What Does Peacebuilding Mean to You?

View of Kevljani
View of Kevljani

By Janine White

Sharing. Connection. Respect. Communication. Triangle.

These were some of the responses from project participants when asked to describe “peacebuilding.” This multi-layered term can have many different meanings, particularly in the Bosnian context, so we kicked off our program on Sunday June 1st with a lively discussion about how the group members understand this word.

Anna chose “violence” as her word to describe the importance of understanding the antithesis of peace in order to create the conditions for it to occur. Kemal added that peace is fragile and that attitudes must be cultivated from birth in order to support it. Tanja talked about how unemployment and lack of opportunities for youth in Bosnia and Herzegovina can help to perpetuate hatred towards others who may be blamed for these current challenges.

Kemal discusses the collective memory of World War II at the Mrakovica Monument
Kemal discusses the collective memory of World War II at the Mrakovica Monument

Stories of Peacebuilding in BiH

Throughout the conversation, group members also talked about what peacebuilding looks like at different levels. Individuals need to come to terms with their own personal and family histories in order to heal and move forward. If possible, someone needs to own up to their crime so that the survivor can offer forgiveness.

Participants offered various examples of peacebuilding at work at the community level. Economic interactions provide opportunities for members of different ethnic groups to engage with one another, as do multi-ethnic classrooms. Lejla talked about her experience in school in Sanski Most where Serb, Bosniak, and Croat youth do not have any major issues with one another. The annual White Armband Day demonstration on May 31 involved a diverse group coming together for the common cause of acknowledging the crimes committed against Prijedor’s Muslim population during the war. Berina referenced how members of the organization Žene u crnom (Women in Black) from Belgrade go to Srebrenica every year for the July 11 commemoration to acknowledge the genocide. She talked about how art can be used to highlight these stories of the shift over the past 20 years away from violence. Peacebuilding is occurring in various ways at the local level in BiH, and sharing examples of this can further help to reinforce peace.

At the national level, however, politicians promote divisions between groups. Laila mentioned the challenge of agreeing on history, as a collective narrative on the conflict does not yet exist. Aisha discussed how the government in Rwanda has imposed a national narrative in the effort to promote stability. The danger there is that people may not feel that their experiences are represented in this story, which may seek to suppress traumatic memories. Tito did this in Yugoslavia, enabling hatred and fear to lie dormant and then be easily revived by the powerful, violent forces who began the war in the early 90s. A shared narrative cannot be forced from above; it must be discussed and debated among individuals, families, communities and at the national level.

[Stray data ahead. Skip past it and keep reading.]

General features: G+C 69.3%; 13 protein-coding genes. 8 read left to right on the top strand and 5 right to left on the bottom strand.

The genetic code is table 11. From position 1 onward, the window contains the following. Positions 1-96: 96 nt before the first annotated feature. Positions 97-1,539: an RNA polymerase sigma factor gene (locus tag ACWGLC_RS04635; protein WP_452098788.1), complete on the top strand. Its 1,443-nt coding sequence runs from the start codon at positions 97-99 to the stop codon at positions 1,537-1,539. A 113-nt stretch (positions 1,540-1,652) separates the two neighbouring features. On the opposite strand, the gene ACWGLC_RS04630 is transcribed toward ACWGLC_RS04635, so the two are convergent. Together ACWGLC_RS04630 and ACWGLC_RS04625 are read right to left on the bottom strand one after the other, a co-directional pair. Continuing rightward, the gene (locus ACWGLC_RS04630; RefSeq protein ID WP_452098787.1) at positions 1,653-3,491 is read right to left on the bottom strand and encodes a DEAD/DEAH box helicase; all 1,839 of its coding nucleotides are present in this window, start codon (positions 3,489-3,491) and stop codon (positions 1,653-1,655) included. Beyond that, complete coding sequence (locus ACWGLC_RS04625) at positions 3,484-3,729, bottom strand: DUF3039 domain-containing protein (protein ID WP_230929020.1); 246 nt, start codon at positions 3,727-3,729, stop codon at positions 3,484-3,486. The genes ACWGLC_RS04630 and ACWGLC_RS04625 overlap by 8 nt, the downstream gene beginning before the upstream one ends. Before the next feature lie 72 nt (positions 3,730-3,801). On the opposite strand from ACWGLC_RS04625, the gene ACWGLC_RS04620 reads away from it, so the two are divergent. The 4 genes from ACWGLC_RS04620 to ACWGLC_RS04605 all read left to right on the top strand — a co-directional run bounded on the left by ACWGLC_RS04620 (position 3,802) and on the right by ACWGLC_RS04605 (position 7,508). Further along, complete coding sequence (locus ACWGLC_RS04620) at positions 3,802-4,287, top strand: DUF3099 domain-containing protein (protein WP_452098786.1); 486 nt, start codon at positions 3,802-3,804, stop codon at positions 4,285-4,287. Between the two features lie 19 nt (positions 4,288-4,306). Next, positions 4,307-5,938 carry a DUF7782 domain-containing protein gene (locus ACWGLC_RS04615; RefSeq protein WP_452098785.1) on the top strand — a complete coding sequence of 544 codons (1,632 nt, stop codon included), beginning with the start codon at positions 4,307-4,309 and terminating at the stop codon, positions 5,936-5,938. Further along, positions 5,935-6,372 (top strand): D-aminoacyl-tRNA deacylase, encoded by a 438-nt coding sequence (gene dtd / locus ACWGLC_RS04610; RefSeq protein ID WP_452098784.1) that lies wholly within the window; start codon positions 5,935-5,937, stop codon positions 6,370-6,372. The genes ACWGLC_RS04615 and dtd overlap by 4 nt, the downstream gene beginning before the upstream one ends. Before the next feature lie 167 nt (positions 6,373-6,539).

Nick also asked the group to consider the role that international actors play in both keeping and building peace. Asger responded that internationals can help stop the fighting but they must work with locals if there is any hope for this partnership to help build sustainable, lasting peace.

Labyrinth at Kozara Mountain built by artists involved with Association Tač.ka
Labyrinth at Kozara Mountain built by artists involved with Association Tač.ka

Where do we go from here?

Through this program we learned about the tragic events that occurred in 1992 in Prijedor and its surrounding villages, including Kevljani, where we stayed during the project. By taking part in the White Armband Day demonstration and listening to Kemal’s story of surviving concentration camps, we sought to acknowledge the past. We then infused that knowledge into our discussions with experts and activists addressing current human rights issues to debate ways of moving forward.

It seems that acknowledging the past can not only provide a context to understand current issues, but this process can also inspire action to build a more peaceful future. This effort seems to be a main focus for the local activists who spoke with our group. Their activities led me to reflect on the power of local-level civic engagement in contributing to peacebuilding. Can this activism provide young people, who were children during the war or born afterwards, with a necessary opportunity to address the individual and collective traumas and crimes that their families, communities, and country may have experienced or committed? In addition to learning about the significant challenges in building peace at the national level, we also heard from Elmina Kulašić about the difficulty of speaking about the war among family members. I wonder if community activism can encourage young people to ask questions at home to better understand family trauma, and if it can also put pressure on politicians to acknowledge crimes at the national level. Young people seem to play a vital role in promoting peacebuilding – both through their efforts to come to terms with the past and to engage people in working towards a shared future.

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